XPS analysis

The chemical composition of the surfaces of the samples after different surface treatments (Table 1) was examined by Xray photoelectron spectroscopy using a Perkin-Elmer PHI 5400 spectrometer, with a mean radius of 140 mm and equipped with a resistive anode detector. The ionization source used was Mg K␣ radiation (h = 1253.6 eV) from a twin-anode X-ray tube. Broad-range survey scans, at a pass energy of 89.45 eV and an entrance slit width of 4.0 mm, were performed to determine atomic concentration. High-resolution narrow-range scans were also performed at a pass energy of 37.75 eV for selected specific photolines (Zr3d , Si2p , O1s ) to determine the chemical shifts. The chamber base pressure was maintained at about 8 × 10−8 Pa and the X-ray tube was operated at 200 W. The C1s photopeaks were used to calibrate the binding energy scale of the high-resolution spectra for chemical shift measurements. The peak composition and energy positions were then determined using the least-squares curve-fitting technique with the Igor Pro analysis environment in the SPANCF macro package [36].


6.7(1.4)b A 14.5(2.2)a B 6.7(0.6)b B 5.9(1.9)b C 5.5(0.6)b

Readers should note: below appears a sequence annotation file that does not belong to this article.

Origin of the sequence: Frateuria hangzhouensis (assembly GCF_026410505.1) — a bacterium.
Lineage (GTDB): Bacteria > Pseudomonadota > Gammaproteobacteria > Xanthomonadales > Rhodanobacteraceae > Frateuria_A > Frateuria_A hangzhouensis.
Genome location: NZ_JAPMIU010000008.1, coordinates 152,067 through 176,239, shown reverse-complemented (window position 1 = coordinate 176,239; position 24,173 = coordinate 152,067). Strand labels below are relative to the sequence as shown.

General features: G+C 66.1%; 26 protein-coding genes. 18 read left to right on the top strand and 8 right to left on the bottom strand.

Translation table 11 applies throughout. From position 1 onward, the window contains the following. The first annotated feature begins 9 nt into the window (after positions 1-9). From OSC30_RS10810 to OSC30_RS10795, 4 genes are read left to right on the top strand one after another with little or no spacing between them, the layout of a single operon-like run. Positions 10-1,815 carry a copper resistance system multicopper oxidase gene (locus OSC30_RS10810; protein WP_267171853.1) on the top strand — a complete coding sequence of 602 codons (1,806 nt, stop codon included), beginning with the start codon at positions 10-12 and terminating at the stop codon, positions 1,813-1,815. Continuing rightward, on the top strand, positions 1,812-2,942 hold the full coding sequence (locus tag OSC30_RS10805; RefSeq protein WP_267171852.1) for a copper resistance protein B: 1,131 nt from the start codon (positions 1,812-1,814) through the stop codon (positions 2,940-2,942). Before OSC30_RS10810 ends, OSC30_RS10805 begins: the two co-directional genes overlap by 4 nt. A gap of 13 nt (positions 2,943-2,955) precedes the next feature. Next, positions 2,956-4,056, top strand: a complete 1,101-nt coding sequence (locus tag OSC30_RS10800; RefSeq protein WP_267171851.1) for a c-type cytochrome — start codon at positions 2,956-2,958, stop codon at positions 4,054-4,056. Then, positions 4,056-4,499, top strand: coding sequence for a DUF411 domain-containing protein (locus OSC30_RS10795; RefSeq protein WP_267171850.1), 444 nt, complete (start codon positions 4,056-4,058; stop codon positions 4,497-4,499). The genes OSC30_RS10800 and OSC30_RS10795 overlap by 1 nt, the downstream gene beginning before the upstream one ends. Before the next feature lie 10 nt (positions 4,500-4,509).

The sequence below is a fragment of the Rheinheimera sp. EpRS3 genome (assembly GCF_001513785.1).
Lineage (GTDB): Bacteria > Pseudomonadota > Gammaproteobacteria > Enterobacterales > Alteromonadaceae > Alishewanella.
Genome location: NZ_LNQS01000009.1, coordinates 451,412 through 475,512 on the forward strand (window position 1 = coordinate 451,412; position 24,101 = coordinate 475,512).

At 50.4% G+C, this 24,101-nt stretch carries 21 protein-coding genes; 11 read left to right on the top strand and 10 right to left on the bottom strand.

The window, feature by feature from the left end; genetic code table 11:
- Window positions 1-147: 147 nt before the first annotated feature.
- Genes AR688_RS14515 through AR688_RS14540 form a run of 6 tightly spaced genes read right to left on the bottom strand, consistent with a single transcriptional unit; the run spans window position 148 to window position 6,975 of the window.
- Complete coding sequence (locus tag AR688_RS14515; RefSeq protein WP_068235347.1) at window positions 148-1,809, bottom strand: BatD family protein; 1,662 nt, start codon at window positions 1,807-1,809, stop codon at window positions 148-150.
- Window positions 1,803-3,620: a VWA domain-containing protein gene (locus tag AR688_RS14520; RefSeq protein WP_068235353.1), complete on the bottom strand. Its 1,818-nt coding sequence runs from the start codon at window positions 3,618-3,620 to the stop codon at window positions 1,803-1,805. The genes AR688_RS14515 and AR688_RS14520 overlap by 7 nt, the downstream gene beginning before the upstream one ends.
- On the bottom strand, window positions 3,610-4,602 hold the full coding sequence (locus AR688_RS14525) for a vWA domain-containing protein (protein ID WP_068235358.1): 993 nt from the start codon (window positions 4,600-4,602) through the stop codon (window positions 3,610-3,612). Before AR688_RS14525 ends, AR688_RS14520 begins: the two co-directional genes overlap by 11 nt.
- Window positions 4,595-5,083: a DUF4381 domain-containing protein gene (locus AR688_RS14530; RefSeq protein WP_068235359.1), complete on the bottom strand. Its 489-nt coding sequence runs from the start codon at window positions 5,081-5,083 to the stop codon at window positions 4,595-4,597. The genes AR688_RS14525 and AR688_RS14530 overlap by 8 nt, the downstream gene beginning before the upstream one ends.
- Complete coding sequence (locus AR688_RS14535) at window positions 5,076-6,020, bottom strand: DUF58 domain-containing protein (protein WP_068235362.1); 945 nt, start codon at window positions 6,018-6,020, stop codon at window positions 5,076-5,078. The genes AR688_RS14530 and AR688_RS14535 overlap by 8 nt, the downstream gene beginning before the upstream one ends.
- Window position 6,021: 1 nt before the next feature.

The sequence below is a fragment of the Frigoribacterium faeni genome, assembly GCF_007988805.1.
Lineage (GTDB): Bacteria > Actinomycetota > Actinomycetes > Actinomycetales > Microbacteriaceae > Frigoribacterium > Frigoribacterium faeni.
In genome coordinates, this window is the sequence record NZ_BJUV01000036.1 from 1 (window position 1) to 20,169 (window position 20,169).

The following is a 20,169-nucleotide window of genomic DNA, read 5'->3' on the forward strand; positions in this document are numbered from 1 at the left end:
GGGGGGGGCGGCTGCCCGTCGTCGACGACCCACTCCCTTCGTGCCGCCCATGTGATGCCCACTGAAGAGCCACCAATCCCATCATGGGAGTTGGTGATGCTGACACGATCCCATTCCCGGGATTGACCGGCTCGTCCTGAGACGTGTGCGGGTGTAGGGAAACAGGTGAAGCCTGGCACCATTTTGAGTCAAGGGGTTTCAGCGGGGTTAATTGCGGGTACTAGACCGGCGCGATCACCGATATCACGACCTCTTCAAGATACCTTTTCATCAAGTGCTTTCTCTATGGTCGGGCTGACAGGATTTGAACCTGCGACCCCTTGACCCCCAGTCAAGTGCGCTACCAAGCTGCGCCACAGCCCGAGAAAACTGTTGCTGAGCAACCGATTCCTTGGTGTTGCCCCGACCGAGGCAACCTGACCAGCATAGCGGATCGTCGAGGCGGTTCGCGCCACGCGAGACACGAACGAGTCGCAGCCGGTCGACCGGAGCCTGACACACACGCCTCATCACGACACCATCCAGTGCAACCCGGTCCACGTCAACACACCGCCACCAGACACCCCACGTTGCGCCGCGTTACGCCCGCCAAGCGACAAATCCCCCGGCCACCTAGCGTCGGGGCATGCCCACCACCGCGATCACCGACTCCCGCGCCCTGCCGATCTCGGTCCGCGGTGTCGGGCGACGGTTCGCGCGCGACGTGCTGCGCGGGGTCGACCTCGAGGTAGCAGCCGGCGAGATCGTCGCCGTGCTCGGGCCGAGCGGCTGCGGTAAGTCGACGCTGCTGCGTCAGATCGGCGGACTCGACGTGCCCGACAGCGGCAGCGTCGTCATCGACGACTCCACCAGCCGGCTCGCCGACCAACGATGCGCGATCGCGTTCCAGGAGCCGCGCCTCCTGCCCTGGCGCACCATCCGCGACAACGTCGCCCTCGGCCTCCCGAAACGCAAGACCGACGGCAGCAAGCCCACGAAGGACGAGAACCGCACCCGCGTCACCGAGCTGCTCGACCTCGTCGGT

Table 3 – Mean surface average roughness, Ra , measurement of zirconia surfaces with various treatments. Different letters means that the groups are significant different (p < 0.05). Sample




Mean Ra /␮m ± SD 0.95 1.17 1.78 1.19 1.35 1.39 1.41




Shear bond strength testing

± ± ± ± ± ± ±

0.04a 0.06a,c 0.02b 0.08a,c 0.14c 0.15c 0.06c

The results of the mean shear bond strengths for all test groups are shown in Table 2. A two-way ANOVA analysis showed that there were significant differences for different storage conditions (p < 0.001) and different primers (p < 0.001) used on the shear bond strength. There was a significant interaction between storage condition and the five coupling agents (p < 0.005). The decrease in bond strengths between the dry groups and 30 d water storage was significant for 2hydroxyethyl methacrylate (p < 0.05) and oleic acid (p < 0.05). There was no significant decrease in bond strengths for 3 M ESPE Sil silane (p > 0.1), 3-acryloxypropyltrimethoxysilane (p > 0.05) and itaconic acid (p > 0.1) between the dry groups and the water storage groups. For the thermocycling groups, a significant difference was found for the shear bond strengths when compared to the dry groups for 3 M ESPE Sil (p < 0.001), 2hydroxyethyl methacrylate (p < 0.001), itaconic acid (p < 0.005) and oleic acid (p < 0.001). No significant difference was found for 3-acryloxypropyltrimethoxysilane (p > 0.1). There were significant differences in shear bond strengths for the five coupling agents under different storage conditions: (i) dry (p < 0.001), (ii) water storage (p < 0.001) and (iii) thermocycling (p < 0.0001). The highest overall bond strengths were obtained with 1 vol.% 3-acryloxypropyltrimethoxysilane in: dry (13.5 MPa); water storage (14.6 MPa); and thermocycled (14.5 MPa) conditions.